haptic

EnglishEdit

EtymologyEdit

From Ancient Greek ἁπτικός (haptikos, able to come in contact with), from ἅπτω (haptō, I touch).

PronunciationEdit

AdjectiveEdit

haptic (not comparable)

  1. Of or relating to the sense of touch; tactile.
    • 2009, Thorsten A. Kern, Engineering Haptic Devices: A Beginner's Guide for Engineers, page 5:
      However haptics is more than that. Haptic perceptions range from minor interactions in everyday life, eg, drinking from a glass or writing this text, to a means of social communication, eg shaking hands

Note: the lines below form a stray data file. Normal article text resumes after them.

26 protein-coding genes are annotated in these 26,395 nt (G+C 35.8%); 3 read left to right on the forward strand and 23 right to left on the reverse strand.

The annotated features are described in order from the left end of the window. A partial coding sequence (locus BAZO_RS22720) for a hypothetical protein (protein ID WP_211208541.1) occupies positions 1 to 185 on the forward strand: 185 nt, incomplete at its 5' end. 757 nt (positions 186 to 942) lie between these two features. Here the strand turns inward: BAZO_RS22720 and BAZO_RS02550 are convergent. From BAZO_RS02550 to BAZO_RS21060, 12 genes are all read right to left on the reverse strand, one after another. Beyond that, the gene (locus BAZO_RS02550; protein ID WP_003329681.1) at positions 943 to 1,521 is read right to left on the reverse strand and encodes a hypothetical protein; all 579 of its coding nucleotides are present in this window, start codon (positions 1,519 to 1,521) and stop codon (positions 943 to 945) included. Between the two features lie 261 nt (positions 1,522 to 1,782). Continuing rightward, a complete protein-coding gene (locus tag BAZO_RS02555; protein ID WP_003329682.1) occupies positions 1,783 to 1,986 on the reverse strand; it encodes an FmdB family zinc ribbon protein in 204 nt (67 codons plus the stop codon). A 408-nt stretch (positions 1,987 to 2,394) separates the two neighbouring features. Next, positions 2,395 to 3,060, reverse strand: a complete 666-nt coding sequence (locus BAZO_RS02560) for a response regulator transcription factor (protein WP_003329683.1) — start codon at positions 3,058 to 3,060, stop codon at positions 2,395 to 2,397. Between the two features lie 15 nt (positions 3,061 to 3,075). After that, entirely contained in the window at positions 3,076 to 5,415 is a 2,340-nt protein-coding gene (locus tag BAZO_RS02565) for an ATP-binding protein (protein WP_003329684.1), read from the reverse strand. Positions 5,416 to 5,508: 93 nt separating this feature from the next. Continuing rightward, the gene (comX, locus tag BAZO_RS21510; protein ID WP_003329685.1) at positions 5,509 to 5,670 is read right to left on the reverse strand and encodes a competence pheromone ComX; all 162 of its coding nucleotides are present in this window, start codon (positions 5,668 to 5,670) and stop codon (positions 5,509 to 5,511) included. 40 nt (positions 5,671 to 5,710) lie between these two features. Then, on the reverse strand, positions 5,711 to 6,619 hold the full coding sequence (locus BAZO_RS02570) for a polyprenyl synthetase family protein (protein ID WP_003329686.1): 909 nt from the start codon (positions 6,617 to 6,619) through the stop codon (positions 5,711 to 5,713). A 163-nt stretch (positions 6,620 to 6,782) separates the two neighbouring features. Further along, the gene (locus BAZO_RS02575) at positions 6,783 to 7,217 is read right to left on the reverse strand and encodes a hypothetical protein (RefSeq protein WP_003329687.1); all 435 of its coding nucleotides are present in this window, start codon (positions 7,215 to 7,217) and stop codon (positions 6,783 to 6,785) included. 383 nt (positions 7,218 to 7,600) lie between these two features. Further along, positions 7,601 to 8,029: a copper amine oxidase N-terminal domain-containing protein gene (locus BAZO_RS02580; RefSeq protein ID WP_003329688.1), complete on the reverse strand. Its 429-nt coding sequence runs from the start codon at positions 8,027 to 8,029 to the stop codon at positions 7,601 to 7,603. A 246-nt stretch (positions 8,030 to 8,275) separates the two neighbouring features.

2. Of or relating to haptics.
    • 2009, Thorsten A. Kern, Engineering Haptic Devices: A Beginner's Guide for Engineers, page 5:
      However haptics is more than that. Haptic perceptions range from minor interactions in everyday life, eg, drinking from a glass or writing this text, to a means of social communication, eg shaking hands

Derived termsEdit

TranslationsEdit

AnagramsEdit

Last modified on 1 April 2014, at 17:02